The Maya Ruins of the Yucatan
The Maya people have an uncanny ability to endure. A dominant civilization in world history, the ancient Mayas thrived in Central and South America from 2000 BC until 1500 AD, withstanding plagues and enemy hordes, climatic devastations and internal strife like no other. They still are enduring, with 6 million living today, many of whom still speak the Mayan language.
The image of the great Maya civilization that has endured the strongest is that of the great ruins. During their Classical Period, which lasted from the third to ninth century AD, Mayas built awe-inspiring temples, pyramids that sought the clouds and cities that guarded rain forests and beaches. Sometimes brimming with more than 60,000 people, these cities were the spiritual focal point to an extensive society of farmers, priests and kings.
The buildings highlight the Mayas' early mastery of calendars and time. Skilled engineers erected temples and monuments aligned with the sun, moon and stars. Of these structures, temple-pyramids were the most striking. Towering over the trees and surrounding structures, these stepped pyramids swelled skyward with stone and toil, becoming manmade mountains that Mayas climbed to be closer to the gods.
To get closer to the heart of the Maya civilization, travel agents will tell you to head straight to the Yucatan Peninsula. Travel agents strive to provide the ultimate vacation experience, and the Yucatan provides many opportunities for families. You can stay at a sparkling resort along the Mayan Riviera, Cancun, Playa del Carmen, Cozumel, and then visit one of the three nearby Maya ruins during exciting day-trips. Beach, sun and exceptional trekking around the fabled ruins—that's a vacation of a lifetime your kids will never forget.
The first of the three major sites of the Yucatan Peninsula is Chichen Itza, the best known, best restored and arguably most impressive Maya ruin. The massive remains portray a balance of ritual, religion, royalty and recreation that defined the Mayas for centuries. The stone carvings are well preserved, especially the chacmools, statues depicting the rain god reclining on its back with its legs drawn up and its hands holding a bowl on its belly.
Chichen Itza's most dramatic structure is the 75-ft pyramid-shaped Temple of Kukulkan, known as El Castillo. This precise astronomical and religious tool has 91 steps on each of four sides, so that the total number of steps, including the uppermost platform, equals 365 which is the number of days in the solar year. During the spring and fall equinoxes, the shadow cast by the edge of the pyramid falls precisely along the balustrade, creating the image of a giant serpent with a large stone sculpture at the base of the steps as its head.
Once you bravely summit El Castillo, you'll be handsomely rewarded with great views of the city and the surrounding jungle. You'll spot the Temple of the Warriors, protected by a forest of stone columns, a large Ball Court, the Sacred Well, where sacrifices were made, the Nunnery and the Platform of the Jaguars and Eagles.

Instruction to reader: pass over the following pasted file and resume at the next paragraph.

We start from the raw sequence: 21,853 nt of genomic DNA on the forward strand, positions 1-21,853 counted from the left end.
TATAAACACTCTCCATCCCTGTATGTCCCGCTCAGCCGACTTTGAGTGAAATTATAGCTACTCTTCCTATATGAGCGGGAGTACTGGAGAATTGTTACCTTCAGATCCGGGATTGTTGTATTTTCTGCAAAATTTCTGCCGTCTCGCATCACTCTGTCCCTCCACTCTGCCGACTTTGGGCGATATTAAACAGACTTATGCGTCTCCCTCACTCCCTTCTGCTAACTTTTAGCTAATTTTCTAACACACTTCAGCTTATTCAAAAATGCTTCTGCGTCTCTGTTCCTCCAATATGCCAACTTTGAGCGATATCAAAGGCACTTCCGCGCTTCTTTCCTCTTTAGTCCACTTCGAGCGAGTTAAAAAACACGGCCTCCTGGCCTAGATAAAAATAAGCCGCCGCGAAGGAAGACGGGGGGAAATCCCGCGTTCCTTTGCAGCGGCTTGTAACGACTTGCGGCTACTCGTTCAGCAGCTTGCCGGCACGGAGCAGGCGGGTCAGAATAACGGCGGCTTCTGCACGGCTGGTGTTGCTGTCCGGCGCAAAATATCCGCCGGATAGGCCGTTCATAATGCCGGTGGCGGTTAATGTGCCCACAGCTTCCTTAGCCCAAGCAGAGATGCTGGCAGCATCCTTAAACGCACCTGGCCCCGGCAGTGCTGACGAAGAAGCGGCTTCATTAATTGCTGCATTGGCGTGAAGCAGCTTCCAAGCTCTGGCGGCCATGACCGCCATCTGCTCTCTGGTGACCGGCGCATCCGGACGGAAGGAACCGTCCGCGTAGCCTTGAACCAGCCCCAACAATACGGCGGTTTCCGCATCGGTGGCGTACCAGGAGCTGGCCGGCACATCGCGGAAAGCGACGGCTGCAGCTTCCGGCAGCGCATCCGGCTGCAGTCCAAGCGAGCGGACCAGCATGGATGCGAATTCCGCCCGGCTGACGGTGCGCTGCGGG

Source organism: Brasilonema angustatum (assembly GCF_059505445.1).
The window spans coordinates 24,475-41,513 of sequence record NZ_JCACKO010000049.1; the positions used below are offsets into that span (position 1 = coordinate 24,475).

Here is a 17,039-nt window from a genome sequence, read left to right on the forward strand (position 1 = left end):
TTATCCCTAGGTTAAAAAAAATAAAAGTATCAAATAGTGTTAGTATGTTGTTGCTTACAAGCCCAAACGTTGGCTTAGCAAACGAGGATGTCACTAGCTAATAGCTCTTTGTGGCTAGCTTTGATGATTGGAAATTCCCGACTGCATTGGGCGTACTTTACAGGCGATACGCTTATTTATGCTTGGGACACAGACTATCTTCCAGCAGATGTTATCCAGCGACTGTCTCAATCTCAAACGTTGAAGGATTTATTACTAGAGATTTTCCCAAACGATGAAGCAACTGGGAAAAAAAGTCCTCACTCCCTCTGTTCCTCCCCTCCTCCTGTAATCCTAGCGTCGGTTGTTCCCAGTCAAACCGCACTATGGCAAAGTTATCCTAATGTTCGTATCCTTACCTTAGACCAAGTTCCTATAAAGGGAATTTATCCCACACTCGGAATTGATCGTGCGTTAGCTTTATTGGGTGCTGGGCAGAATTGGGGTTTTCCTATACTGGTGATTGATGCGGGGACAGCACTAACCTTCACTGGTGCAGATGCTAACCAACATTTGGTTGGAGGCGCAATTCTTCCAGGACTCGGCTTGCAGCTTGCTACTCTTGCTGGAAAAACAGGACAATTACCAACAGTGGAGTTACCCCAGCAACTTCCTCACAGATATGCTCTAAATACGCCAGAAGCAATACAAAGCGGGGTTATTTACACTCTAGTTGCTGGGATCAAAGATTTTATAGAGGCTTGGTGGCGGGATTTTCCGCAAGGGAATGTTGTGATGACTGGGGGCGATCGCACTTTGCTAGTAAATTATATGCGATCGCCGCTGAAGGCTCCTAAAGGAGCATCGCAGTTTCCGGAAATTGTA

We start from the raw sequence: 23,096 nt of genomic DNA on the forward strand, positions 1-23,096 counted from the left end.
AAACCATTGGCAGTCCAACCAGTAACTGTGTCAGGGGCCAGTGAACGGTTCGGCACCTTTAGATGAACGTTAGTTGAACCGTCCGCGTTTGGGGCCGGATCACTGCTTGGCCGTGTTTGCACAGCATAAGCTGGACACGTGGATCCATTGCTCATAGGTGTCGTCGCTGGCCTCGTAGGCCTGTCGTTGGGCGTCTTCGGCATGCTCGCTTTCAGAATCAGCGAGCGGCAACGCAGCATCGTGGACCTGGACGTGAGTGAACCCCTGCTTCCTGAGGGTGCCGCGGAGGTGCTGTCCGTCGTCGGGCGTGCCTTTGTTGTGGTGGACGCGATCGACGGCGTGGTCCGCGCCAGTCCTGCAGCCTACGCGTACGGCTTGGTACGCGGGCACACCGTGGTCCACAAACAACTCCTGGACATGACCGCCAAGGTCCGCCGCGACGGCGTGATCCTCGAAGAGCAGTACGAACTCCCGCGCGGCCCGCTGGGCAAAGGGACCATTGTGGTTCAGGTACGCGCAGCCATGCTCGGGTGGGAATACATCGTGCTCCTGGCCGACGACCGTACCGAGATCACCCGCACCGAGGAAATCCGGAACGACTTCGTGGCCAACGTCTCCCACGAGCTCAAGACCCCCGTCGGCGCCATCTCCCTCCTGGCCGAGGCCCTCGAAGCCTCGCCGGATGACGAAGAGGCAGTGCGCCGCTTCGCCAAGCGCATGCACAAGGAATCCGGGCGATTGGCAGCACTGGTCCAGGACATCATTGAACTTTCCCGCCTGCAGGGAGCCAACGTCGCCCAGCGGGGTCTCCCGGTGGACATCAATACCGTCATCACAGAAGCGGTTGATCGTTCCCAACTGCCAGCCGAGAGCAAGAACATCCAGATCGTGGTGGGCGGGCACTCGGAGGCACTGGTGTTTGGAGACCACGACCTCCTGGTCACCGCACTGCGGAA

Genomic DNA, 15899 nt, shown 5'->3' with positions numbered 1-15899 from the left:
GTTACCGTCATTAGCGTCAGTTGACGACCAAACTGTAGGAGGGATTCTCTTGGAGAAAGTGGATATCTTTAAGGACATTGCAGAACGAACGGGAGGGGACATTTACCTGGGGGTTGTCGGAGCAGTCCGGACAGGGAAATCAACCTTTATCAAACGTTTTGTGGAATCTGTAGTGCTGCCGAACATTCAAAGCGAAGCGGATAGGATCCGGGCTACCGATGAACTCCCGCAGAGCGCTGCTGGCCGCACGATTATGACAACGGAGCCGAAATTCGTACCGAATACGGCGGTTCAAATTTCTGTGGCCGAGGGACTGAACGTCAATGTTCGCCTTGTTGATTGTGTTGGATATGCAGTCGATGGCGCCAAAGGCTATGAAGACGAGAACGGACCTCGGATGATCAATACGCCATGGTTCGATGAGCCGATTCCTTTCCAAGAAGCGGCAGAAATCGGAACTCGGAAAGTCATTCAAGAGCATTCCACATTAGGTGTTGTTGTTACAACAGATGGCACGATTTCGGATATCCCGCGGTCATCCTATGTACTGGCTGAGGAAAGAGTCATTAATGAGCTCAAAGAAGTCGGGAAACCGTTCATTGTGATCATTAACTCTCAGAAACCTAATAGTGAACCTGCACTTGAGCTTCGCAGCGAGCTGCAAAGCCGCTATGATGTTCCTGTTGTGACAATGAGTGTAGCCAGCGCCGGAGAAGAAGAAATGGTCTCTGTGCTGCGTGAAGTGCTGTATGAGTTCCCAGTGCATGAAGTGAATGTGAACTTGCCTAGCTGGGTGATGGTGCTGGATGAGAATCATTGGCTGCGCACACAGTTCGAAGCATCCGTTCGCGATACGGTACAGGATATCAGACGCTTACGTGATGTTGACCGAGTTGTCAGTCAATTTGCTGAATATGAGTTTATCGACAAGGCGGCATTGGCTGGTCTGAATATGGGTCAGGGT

Further to east near the town of Merida rises from the jungle the ruins of Uxmal, rated by many archaeologists as the finest. Upon entering the grounds, you will encounter the Pyramid of the Magician, a 117-foot high structure created from five superimposed temples. According to local legend, it was built by a powerful dwarf magician who was ordered to erect this temple within a night or else lose his life. Luckily he did, for this magnificent structure is a feast for the eyes and a magnetic force for the camera.
Uxmal will make your camera happy, but Tulum will make it explode with pictorial bliss, for its location overlooking the Caribbean shores makes picture taking a delight. Even though the site is small you can cover it twice in two hours, the nearby beaches and Sian Ka'an Biosphere Reserve, a UNESCO World Heritage Site and prime hiking ground for those who want to experience jungle wildlife living amidst pristine rain forest, will gladly accept your free time.
Exquisitely poised on the 15-meter high cliffs above the Caribbean, Tulum sticks in your memory like no other. Architectural highlights include El Castillo, the tallest structure with columns decorated with plumed serpents and perfect views of the beach below; the Temple of the Frescoes, where fragments of color can still be seen on the murals depicting Maya life; and the Temple of the Descending God, decorated with stucco relief figures of a bee-like god, showing the importance of honey to the Mayas.
The Maya ruins are precious to travelers of all ages, essential to understanding the heritage of the Americas and utterly unforgettable; so don't ruin your next vacation with shoddy planning. Let a trusted travel agent set up your itinerary so you and your family can maximize on sights, sun and relaxation. Travel agents know how to get you to the ruins early before the crowds and the heat arrive, which nearby towns make great overnight stops and which tours from Cancun or Playa del Carmen are the most respected.
Get your children excited about history by exploring the Maya ruins of the Yucatan Peninsula. Click here to find a trusted travel agent in your area and start planning today!